As states relax their stay-at-home orders and non-critical businesses resume operation, employers are taking preventative measures to protect their workplaces and their employees, such as measuring employees’ temperatures and other symptom checks. State and local public health orders may even require such measures of employers.
Due to the community spread of COVID-19, the Equal Employment Opportunity Commission (EEOC) has said that employers may measure employees’ body temperatures as they enter the workplace, something that would not normally be allowed under the Americans with Disabilities Act (ADA).
Whether employers have to pay their overtime-eligible (non-exempt) employees for time spent having their temperatures checked is a fact-specific analysis that may differ based on your organization’s circumstances and location. Federal and state courts have not addressed this question. But, it could be the subject of future litigation based on what employers do now.
Under federal law, the determination rests on whether having their temperatures checked is part of the employee’s “principal activity.” In a 2014 case, Integrity Staffing Solutions v. Busk, the U.S. Supreme Court ruled that time spent in post-shift security checks for Amazon warehouse workers was not compensable under the federal Fair Labor Standards Act (FLSA). The Court said security checks were not “integral and indispensable” to the workers’ jobs. Applying this narrow interpretation, temperature checks would not normally meet this the standard for most jobs. However, the situation with COVID-19 is anything but normal, and measuring employees’ temperatures may be seen as akin to situations where employees must put on protective gear to safely perform their jobs, which have been found to be compensable.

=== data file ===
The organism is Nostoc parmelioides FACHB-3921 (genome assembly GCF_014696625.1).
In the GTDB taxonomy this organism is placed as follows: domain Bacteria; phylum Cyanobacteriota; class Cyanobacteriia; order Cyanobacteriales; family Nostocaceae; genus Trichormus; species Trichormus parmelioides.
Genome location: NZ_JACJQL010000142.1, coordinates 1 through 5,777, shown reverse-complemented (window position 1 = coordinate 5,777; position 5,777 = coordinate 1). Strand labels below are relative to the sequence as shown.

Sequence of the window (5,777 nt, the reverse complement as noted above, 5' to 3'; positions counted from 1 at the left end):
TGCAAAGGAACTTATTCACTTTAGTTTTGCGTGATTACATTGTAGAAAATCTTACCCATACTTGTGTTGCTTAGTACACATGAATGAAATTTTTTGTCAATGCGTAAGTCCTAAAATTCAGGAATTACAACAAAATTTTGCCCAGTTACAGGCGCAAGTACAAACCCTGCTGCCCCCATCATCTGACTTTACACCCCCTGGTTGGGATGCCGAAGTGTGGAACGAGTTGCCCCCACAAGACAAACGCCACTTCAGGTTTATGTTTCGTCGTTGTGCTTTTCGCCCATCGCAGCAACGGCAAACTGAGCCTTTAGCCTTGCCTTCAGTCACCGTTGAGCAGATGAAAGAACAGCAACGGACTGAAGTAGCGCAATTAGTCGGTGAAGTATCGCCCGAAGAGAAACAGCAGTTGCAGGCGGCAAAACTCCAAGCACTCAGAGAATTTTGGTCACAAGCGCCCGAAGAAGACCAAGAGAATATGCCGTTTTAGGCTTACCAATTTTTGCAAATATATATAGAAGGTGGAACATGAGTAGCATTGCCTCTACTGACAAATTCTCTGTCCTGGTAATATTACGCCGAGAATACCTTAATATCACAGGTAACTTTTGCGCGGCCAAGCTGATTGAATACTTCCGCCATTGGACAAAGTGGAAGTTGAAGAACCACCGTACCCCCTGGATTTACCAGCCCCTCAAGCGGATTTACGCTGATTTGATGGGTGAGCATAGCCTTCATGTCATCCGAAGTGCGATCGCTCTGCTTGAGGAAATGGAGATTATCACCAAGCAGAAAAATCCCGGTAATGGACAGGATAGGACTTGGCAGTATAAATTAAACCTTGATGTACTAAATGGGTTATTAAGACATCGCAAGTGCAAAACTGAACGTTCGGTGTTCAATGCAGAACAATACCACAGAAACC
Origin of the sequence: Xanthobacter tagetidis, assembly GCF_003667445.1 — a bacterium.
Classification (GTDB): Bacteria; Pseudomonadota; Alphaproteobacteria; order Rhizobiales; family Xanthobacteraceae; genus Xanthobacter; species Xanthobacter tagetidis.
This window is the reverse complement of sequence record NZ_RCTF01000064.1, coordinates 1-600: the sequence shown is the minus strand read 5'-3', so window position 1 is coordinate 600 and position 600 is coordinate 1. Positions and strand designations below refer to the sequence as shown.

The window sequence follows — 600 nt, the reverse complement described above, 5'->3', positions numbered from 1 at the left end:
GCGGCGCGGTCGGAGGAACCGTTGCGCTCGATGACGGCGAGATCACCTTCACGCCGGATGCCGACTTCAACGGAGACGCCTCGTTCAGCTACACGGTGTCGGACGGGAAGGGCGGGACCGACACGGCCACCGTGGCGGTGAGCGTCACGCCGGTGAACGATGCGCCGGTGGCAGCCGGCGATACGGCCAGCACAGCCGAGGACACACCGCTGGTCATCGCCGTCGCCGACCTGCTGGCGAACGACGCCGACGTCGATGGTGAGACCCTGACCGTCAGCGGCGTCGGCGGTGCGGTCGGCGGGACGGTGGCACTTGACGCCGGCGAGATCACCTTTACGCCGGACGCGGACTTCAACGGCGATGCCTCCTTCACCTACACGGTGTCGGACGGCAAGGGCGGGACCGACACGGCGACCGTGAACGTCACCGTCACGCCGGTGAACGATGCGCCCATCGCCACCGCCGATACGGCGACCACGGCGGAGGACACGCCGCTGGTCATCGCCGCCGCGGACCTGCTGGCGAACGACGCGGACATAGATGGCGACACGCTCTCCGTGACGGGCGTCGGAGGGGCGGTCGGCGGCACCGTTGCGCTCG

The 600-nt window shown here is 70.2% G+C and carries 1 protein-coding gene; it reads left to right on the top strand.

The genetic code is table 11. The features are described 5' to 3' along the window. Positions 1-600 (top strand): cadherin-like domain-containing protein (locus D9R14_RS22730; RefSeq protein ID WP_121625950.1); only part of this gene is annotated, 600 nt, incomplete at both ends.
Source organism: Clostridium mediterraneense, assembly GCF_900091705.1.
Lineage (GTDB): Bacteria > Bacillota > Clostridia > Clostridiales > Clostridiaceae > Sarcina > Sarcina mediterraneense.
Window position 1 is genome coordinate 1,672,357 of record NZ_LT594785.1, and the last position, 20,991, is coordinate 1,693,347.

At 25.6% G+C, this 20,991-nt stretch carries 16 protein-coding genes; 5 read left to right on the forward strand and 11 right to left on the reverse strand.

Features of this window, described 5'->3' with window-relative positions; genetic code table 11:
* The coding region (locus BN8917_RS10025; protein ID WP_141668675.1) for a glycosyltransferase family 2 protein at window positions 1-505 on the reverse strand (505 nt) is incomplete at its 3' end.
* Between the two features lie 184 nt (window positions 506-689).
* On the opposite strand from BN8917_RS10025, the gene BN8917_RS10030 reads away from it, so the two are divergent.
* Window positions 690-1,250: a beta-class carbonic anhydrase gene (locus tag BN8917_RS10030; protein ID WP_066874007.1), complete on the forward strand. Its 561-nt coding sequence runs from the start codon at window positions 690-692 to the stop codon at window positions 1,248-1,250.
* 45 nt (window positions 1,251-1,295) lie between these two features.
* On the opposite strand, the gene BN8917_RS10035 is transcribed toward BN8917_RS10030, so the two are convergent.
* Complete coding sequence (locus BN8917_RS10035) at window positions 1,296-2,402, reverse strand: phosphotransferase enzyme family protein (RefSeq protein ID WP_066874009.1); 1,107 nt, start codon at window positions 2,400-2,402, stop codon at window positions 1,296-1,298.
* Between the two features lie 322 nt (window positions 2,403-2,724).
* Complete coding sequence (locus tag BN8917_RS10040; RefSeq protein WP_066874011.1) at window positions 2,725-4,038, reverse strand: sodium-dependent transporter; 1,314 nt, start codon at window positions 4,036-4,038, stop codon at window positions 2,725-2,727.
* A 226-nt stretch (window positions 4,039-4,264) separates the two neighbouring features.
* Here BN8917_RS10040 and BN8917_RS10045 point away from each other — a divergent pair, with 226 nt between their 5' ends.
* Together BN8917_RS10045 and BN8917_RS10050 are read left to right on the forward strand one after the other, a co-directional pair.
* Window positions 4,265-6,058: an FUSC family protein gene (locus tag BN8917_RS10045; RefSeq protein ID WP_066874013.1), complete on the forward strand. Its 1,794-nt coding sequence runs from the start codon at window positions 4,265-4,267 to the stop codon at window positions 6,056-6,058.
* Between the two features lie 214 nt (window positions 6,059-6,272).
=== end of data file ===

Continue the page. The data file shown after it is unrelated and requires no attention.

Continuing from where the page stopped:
Layered on top of the federal law is state law, which varies on the topic. Private employers in Colorado must contend with the requirements of COMPS Order #36, which requires them to pay non-exempt employees for security or safety screening if it takes over one minute. Public employers in Colorado and employers in Arizona, Utah, and Wyoming do not have as strict of a timeline to contend with but still must analyze whether this time is compensable given their circumstances.
The safest approach is to pay non-exempt employees for this time. Temperature screening conducted efficiently should not add much time to an employee’s workday. If you have questions about whether to pay your employees for time spent in temperature checks, discuss your situation with one of our employment law attorneys.